Matheus Leist’s No. 4 ABC Supply Chevrolet clipped Jones, destroying the left rear wheel suspension and too had his afternoon cut short. With that retirement, it’s the second straight year he’s failed to finish the season opener. Ironically, also as a result of an accident early in the race.

Neither driver were hurt, but they’re also dealing with a deep hole in their quest of having a turnaround season.

“Unfortunately, not the ideal race that we wanted. I ended up hitting the No. 20 car on the restart, so another bad race here in St. Pete, but it is what it is,” Leist on his retirement. “Sometimes it’s just not your day and you’ve got to keep working hard for the next one. I’m looking forward to the next (race) at COTA (Circuit of The Americas) now.”

As for Jones, he felt that he had to take risks to prove his pace after having a weekend filled of shortcomings. That particular risk was battling James Hinchcliffe for position.

“It’s been a frustrating weekend so far. We had the pace to be at the front in qualifying. Then today, the guys gave me a great race car. We had to take risks to get forward quickly,” said Jones. “I made it from 16th to ninth, then I just tried to get a run on Hinchcliffe unfortunately I clipped the inside wall in Turn 9 and that was it. I’m sorry for the team; they did great work and they deserved a better result.”

The two-car incident was the final full course caution, but there would be two more retirements later in the race, involving two former Formula One drivers from two different decades.

The first was Marcus Ericsson, who pitted to check on water pressure. When the issue proved to be terminal, the No. 7 ARROW Honda team put his car behind the wall and the only rookie to retire from St. Pete after completing 54 laps.

Beforehand, Ericsson was on the cusp of having a top-10 afternoon, something he was aiming for after starting deep in the field.

“It was a great race up until the end,” said Ericsson. “We started quite far back, farther back than what we think we should’ve started. It was going well and we were well inside the top 10 when we had the problem (mechanical issue).

“Looking at what’s happening now, we were definitely going for a top eight in the Arrow car. It was just a shame because it was a really great race up until then.”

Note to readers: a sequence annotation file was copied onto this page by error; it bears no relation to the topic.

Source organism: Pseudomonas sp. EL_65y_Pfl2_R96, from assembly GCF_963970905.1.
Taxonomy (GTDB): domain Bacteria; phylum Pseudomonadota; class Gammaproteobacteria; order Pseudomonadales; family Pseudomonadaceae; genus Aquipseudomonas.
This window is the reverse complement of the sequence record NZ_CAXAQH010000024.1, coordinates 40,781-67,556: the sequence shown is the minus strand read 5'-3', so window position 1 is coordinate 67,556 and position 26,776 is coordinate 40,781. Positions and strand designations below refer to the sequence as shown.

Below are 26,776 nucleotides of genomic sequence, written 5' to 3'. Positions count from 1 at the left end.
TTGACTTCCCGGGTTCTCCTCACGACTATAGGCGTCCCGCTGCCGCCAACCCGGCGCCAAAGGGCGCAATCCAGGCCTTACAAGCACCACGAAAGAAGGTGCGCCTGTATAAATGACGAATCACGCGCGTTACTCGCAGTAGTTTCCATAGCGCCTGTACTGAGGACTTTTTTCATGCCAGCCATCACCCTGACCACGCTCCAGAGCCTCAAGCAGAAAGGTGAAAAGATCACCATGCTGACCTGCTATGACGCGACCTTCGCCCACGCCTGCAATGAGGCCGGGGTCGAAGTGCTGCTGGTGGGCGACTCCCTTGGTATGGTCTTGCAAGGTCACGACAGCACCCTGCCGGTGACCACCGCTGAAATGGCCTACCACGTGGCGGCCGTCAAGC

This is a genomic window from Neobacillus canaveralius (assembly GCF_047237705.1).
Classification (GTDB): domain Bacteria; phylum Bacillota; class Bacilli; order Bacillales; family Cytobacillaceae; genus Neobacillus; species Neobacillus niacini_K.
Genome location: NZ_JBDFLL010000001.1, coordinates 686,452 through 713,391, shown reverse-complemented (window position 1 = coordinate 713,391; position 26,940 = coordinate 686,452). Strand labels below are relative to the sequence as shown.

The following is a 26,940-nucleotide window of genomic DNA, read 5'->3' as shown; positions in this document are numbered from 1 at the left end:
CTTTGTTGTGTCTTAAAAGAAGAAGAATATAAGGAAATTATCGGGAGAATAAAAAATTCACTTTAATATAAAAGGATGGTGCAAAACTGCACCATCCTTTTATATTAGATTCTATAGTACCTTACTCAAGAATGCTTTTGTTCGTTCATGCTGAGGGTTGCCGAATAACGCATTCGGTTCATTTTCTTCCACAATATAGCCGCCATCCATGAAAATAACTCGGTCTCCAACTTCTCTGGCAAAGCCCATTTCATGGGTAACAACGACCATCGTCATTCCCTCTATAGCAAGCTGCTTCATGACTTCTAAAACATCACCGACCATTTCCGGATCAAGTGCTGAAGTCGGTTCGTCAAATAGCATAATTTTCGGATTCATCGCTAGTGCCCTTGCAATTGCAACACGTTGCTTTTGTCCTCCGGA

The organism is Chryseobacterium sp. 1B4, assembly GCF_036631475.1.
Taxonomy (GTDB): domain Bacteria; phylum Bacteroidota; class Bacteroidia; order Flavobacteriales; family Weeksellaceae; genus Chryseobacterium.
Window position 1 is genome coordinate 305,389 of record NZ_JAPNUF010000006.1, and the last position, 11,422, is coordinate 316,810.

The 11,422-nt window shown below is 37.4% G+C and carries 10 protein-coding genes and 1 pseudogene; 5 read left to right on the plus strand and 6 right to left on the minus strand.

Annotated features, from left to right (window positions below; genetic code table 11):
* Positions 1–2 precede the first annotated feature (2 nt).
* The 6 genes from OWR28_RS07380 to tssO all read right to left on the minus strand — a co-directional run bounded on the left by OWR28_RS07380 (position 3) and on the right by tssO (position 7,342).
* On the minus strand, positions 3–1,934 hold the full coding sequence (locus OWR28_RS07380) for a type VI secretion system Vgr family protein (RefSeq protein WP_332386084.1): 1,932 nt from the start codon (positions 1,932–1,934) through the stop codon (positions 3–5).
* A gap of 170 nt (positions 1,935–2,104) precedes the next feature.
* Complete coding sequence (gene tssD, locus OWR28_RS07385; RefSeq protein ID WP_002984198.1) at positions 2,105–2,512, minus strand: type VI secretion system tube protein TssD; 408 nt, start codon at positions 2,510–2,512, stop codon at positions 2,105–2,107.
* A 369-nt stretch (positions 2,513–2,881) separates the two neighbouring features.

The sixth and finale retiree would be Takmua Sato, who’s No. 30 Mi-Jack/Panasonic Honda faced gearbox issues. Sato finished 19th after completing 75 laps and it marked his second straight retirement dating back to the finale at Sonoma last September.

“We were steadily moving up the field and it was looking good for us,” Sato on his race. “We weren’t the most competitive, but we were definitely moving up the field, which was positive. In the end, I am obviously disappointed not to finish. The boys worked so hard for us, it’s a shame not to finish it.”

Those six will now head into the next round at Circuit of the Americas in Austin, Texas for the inaugural INDYCAR Classic March 24, hoping to avoid a deeper deficit into their title hopes.

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From the Pacific Northwest, Luis is a University of Idaho graduate with a Bachelor's degree in Broadcasting and Digital Media. Ever since watching the 2003 Daytona 500, being involved in auto racing is all he's ever dreamed of doing. He's also covered Idaho Athletics and high school football as both a writer and videographer. Additionally, he spent 2017 writing several racing columns as an independent journalist. Luis does video and photography, and is a fan of Seattle sports, a music critic and a motivator who wants to impact people's lives.